Something went wrong in the room allocation in my hotel. When I arrived to the corridor in the 3rd floor with my plastic key, I noticed a conspicuous standing sign in front of the next door room: ‘Team Meeting’. Large hotels, and this was a large five star one, do not have meeting rooms next to guest rooms. Weird.
Nothing happened until late evening when ‘the meeting’ took place, with lots of noise, laughter, music and movement of chairs. I was puzzled but something in me, including my brain wanting to sleep, convinced me that ‘the meeting’ would stop any minute. Surely. It didn’t’, and went well into the early hours of the morning.
On my second day, I warned reception before hand. The first reaction was one of disbelief: ‘your next door room is a guest room, sir’. As if I needed translation. I politely repeated the problem: ‘it will be addressed immediately’.
I didn’t. The second night was the same. On my check out, I got the standard ‘was everything ok, sir?’. Not, my dear, I have just told you that I have had two nights of wild ‘team meetings’ in my next door disco, so, no, everything was not ok’.
24 h later I did receive a very long email from the manager. It started with full acknowledgment that they got everything wrong, a disaster, nothing that could be justified. She was sending a deep apology and offering me the most possible personalised service next time I would be there. It was a surprise.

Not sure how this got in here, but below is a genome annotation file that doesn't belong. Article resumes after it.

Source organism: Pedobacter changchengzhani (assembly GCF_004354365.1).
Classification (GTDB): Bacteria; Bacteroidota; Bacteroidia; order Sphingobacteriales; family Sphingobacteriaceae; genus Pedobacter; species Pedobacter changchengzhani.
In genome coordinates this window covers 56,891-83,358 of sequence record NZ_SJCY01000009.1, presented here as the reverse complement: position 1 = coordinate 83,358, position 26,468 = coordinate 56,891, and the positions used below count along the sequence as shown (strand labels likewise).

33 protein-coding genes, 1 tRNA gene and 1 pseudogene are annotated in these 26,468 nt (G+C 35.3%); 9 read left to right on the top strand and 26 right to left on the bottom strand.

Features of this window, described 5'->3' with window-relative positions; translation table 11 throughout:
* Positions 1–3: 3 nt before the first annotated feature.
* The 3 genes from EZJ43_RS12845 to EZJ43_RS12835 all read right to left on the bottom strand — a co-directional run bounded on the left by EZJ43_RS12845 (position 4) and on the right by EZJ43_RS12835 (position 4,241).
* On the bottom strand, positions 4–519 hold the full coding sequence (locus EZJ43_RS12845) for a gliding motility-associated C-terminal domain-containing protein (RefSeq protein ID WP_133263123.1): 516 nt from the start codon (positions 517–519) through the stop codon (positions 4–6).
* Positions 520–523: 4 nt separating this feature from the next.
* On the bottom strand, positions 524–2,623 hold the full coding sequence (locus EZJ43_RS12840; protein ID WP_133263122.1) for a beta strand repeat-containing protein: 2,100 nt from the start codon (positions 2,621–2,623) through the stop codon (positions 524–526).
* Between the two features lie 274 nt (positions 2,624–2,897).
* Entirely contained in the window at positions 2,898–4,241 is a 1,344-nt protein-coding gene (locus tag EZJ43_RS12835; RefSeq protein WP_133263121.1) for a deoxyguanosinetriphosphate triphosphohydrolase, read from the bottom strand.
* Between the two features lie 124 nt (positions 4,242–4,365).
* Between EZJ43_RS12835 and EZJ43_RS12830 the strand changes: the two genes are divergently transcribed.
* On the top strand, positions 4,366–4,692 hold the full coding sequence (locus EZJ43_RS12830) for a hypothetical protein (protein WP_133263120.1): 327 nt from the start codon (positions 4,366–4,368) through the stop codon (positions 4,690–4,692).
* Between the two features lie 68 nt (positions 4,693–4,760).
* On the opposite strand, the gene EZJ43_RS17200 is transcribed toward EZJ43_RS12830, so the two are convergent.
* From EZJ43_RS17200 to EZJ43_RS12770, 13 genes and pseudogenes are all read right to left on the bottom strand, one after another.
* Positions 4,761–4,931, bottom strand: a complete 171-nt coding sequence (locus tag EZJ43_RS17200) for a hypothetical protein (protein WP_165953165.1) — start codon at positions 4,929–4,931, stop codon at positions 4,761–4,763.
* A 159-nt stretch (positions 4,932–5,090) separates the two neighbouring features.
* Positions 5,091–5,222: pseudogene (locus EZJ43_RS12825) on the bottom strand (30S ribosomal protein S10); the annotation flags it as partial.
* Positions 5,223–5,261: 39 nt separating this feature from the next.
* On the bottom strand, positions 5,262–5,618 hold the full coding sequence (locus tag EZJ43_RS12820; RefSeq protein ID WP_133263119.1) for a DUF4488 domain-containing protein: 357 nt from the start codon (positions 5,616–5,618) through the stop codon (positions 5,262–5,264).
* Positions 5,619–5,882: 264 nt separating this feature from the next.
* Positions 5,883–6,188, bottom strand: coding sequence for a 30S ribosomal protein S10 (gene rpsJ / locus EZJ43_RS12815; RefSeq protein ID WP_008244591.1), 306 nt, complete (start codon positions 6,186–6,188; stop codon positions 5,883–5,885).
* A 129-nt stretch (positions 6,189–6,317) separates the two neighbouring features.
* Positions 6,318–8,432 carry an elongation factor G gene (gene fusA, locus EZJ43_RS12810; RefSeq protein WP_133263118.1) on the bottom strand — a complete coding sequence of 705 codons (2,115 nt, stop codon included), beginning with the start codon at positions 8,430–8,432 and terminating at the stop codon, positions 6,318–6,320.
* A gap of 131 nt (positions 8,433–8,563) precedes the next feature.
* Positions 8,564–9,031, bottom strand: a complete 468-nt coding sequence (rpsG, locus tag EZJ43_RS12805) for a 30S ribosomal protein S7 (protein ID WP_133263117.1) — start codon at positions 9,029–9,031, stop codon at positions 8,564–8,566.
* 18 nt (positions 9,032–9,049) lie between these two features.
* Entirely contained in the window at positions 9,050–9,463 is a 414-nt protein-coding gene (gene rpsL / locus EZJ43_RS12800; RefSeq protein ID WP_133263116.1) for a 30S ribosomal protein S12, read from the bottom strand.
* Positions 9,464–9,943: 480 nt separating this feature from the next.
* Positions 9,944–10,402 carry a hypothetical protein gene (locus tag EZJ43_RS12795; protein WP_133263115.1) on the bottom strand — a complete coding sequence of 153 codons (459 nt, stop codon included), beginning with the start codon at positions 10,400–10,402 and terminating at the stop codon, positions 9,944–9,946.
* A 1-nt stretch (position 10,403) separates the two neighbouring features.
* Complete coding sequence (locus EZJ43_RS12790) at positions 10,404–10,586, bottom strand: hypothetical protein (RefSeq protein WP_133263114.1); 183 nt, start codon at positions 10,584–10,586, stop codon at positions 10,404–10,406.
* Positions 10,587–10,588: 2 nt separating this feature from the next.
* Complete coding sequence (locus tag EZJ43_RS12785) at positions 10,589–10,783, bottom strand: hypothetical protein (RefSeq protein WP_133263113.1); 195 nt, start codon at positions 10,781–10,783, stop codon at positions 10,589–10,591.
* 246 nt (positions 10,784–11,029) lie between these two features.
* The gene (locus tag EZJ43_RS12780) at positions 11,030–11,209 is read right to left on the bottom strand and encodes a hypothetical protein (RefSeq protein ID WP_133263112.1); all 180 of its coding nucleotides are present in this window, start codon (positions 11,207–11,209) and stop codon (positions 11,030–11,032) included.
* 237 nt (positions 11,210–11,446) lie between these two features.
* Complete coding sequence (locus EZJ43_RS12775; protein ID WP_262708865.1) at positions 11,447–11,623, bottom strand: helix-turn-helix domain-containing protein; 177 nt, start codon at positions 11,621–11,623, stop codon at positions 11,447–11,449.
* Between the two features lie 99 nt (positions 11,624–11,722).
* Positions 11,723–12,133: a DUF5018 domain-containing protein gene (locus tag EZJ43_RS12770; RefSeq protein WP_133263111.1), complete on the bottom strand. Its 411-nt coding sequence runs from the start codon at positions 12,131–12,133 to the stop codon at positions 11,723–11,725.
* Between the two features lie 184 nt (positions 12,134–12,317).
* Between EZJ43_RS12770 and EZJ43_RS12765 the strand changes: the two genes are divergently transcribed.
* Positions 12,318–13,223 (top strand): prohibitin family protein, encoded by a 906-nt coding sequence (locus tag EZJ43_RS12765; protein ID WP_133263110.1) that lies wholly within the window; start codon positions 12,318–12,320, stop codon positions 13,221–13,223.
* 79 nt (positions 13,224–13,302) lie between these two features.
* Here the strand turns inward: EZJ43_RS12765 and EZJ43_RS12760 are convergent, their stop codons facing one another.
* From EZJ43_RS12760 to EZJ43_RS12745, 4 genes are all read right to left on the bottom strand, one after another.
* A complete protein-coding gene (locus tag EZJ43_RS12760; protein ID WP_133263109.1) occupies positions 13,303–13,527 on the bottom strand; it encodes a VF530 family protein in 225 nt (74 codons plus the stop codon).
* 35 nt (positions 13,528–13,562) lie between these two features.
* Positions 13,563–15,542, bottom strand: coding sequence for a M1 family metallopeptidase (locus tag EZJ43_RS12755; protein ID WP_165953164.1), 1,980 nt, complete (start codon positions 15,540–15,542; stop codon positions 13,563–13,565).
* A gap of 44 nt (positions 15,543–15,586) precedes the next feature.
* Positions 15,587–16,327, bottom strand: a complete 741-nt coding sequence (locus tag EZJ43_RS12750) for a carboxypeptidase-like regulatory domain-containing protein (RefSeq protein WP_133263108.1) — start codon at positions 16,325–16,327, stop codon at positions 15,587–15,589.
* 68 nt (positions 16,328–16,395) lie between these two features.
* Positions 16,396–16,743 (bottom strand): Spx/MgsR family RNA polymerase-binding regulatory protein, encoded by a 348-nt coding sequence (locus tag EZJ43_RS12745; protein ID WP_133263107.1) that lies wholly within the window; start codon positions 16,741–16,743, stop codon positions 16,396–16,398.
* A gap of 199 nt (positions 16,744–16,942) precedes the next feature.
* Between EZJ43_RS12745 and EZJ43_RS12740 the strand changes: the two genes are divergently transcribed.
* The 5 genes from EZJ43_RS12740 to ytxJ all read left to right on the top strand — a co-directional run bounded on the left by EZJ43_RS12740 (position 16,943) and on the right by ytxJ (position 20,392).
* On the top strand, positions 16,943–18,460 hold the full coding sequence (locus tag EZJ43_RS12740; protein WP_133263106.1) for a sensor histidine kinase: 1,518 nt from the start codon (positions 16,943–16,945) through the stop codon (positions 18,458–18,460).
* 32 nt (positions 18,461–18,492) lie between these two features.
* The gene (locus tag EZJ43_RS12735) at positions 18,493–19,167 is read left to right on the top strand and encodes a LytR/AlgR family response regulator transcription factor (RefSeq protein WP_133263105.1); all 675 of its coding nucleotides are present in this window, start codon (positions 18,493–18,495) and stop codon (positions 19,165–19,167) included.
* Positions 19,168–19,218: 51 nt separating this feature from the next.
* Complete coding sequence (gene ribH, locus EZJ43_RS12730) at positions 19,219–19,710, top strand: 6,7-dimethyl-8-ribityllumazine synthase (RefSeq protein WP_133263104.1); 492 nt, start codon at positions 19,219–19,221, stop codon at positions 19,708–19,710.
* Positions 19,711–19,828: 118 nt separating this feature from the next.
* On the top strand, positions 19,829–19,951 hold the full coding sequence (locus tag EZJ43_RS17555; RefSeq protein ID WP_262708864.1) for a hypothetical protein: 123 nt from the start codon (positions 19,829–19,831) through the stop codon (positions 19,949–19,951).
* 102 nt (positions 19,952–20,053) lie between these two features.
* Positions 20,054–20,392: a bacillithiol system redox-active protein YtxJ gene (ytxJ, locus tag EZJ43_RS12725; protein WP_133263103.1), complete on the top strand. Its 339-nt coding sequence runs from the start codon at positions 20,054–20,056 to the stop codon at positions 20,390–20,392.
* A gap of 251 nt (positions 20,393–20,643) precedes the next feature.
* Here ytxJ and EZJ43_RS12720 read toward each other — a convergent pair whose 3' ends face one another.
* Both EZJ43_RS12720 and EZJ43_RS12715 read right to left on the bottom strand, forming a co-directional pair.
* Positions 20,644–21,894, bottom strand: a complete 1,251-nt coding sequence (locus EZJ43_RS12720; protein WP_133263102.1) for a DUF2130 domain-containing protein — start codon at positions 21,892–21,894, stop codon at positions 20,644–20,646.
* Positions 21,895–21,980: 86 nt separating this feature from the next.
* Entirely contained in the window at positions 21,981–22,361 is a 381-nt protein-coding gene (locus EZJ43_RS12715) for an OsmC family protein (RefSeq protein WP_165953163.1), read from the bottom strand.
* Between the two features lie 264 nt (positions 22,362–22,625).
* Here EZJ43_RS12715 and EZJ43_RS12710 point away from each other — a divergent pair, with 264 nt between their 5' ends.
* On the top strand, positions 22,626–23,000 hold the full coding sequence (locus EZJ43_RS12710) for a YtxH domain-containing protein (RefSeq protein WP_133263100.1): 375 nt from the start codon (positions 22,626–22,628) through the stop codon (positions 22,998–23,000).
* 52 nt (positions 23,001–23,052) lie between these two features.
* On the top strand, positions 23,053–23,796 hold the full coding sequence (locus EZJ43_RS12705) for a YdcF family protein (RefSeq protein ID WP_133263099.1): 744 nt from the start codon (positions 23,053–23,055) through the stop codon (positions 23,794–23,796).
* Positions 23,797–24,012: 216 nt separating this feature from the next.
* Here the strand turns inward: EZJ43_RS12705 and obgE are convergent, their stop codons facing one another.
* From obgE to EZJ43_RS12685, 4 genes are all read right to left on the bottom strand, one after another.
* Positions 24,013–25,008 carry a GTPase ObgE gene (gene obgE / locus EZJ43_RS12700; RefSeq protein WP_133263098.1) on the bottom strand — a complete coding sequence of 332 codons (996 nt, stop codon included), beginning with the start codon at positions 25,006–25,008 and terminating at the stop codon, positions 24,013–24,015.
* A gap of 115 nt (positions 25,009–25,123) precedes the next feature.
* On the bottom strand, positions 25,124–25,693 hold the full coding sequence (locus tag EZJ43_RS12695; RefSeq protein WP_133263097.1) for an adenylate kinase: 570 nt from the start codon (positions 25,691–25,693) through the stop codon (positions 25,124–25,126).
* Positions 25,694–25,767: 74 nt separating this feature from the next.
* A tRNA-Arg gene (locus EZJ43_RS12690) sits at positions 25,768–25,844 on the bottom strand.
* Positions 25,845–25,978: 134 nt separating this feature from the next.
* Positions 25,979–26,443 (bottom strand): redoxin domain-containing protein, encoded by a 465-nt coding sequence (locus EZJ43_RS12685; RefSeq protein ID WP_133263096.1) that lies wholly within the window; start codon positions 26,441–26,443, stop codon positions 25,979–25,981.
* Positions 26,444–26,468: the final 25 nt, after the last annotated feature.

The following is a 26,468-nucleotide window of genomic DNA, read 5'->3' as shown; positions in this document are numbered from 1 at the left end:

I did reply with another long email with thanks and more details that they may have overlooked. And she replied again. And suddenly I thought, is that I have nothing else to do, other than having an email conversation with a Four Seasons manager?
She did not twist the arguments, give explanations, excuses or justification. It was full acknowledgement of fiasco, no matter how much one could justify the bizarre allocation of rooms. She did not even try. She was genuinely sorry, and I could feel also grateful that I had replied to her email.
I will go back.
I have had another hotel incident just weeks ago in another city and another hotel chain. The sequence and type of disasters were different but equally, if not more, unsettling. On my check out, I was more preventive: ‘before you ask if everything is OK’, I can tell you that A,B,C’.
The manager carried on looking at his screen behind the counter and said, oh, and then, oh, and perhaps a third oh. And then, ‘I have taken 25% off your bill, sir’.
I will never go back to that hotel.
Give me the humans. Robots give discounts.